My travelling experiences are far from worldwide; the places I have been to, the people I’ve met and the wildlife I’ve gone to see have often been dictated by commissions to write a feature for magazines, newspapers or for a blog. But these have also been the trips producing the most interesting and unusual – sometimes even dangerous – experiences. Many of the people I’ve met, often experts on a particular species – the Arabian Oryx, the Mediterranean’s Monk Seal or the Florida Manatee for instance – have been as central to these stories as experiencing the animal itself. Without those experts and other contacts I’ve met over the years, there would be far, far fewer stories for me to tell. People such as: Wade Harrell of the US Fish and Wildlife Service with whom I spent a morning watching a family of Whooping Cranes feeding in marshes on the Texas coast and discussing his hopes for this very rare bird’s future; my good friend Gabriel Sierra on the Spanish plains getting a close-up view of several male Great Bustards’ fantastic courtship display as they contorted themselves into shimmering white bundles, one of the most extravagant bits of premating wooing to be found in nature; Thorvaldur Bjornsson and his friends collecting eiderdown from the nests of the Eider duck on islands off the coast of Iceland; Miro Uljan, a local hunter and forester, with whom I hunkered down for a long evening in a hide in a Slovenian spruce forest to watch Brown Bears; or Wayne Hartley from the Florida-based Save the Manatee Club with whom I canoed along a spring-fed, warm water river while over a hundred of these gentle lumbering giants lolled on the riverbed below us.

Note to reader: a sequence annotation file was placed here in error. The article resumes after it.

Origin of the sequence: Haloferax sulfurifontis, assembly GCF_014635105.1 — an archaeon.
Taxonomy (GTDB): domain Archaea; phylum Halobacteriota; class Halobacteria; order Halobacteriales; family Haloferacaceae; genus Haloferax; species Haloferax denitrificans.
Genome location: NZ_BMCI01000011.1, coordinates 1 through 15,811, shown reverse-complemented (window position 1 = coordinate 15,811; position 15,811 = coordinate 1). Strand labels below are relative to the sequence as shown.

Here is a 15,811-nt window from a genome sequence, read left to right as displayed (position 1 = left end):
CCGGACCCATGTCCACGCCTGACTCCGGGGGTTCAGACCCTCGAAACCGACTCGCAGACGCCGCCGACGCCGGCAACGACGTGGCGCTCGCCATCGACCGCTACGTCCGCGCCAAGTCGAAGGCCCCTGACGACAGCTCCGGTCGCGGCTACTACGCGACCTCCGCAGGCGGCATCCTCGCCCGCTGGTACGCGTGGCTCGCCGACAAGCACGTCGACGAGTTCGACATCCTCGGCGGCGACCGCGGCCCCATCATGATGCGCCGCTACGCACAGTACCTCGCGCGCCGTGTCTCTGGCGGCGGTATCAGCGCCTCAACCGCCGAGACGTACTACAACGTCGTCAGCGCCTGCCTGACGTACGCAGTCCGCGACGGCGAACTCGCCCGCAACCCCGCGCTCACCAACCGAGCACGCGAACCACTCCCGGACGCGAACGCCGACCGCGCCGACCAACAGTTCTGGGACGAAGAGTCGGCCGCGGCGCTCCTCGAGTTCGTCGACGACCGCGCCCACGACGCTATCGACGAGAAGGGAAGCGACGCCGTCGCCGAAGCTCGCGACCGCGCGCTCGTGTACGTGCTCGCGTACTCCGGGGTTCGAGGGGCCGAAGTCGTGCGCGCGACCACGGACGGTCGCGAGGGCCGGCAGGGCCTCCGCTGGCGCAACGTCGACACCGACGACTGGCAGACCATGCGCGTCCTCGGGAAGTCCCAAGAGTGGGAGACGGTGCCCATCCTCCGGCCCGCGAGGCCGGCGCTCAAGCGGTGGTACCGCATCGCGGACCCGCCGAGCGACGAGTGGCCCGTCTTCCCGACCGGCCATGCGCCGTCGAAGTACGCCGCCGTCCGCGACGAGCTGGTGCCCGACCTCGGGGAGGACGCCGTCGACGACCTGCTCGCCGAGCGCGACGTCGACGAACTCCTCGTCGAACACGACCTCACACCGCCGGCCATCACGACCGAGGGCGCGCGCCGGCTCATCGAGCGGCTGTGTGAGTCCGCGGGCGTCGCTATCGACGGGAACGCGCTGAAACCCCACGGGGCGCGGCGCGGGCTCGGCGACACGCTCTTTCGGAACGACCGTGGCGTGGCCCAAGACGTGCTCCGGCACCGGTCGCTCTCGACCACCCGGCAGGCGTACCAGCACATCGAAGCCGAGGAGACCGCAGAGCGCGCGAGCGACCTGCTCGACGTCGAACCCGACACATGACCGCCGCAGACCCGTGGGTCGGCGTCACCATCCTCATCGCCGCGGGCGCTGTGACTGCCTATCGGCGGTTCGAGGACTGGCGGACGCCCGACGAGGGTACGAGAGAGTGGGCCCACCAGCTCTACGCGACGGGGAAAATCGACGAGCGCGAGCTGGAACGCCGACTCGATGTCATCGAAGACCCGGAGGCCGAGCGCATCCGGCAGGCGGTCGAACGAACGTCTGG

Without such people, I could not have written many of the stories in this collection at all: a Kenyan Dorobo tribesman, Robert Lentaaya, who uses an incredible working partnership with small wild birds called honeyguides to lead him through forest and scrub to a wild bee nest so they can share the honeycomb the bird implores him to harvest; the Parsis in Mumbai, helping explain to me the rituals of their ancient faith and who invited me to a funeral where the bodies of their dead are laid for birds to consume on the so-called ‘towers of silence’; Stein Erik in Norway whose buoyant optimism at the start of an evening’s Elk search turned to dismay after four hours of finding nothing but a glimpse of a rapidly disappearing Elk bum; or Phil Newman, then with the Countryside Council for Wales, who led me swimming into coal-black sea caves among the cliffs of the impressive Pembrokeshire coast as he tried to complete an autumn count of the numbers of Grey Seal pups reared there.
All of them, and others, have been unfailingly helpful in giving me local information and explaining what they were attempting to achieve. Francois Arcangeli, then mayor of the little French Pyrenean commune of Arbas, dedicated to the reintroduction of Brown Bears in spite of enduring and numerous death threats, and having blood thrown at him for his troubles. Many others went the extra mile to give as much help as they possibly could: Dimitris Skianis, our ‘Mr Fixit’ – and sometime translator – on the Greek Island of Alonissos who arranged meetings with a variety of people who had rather strongly opposed views on the need to try and conserve rare Monk Seals in the Aegean waters.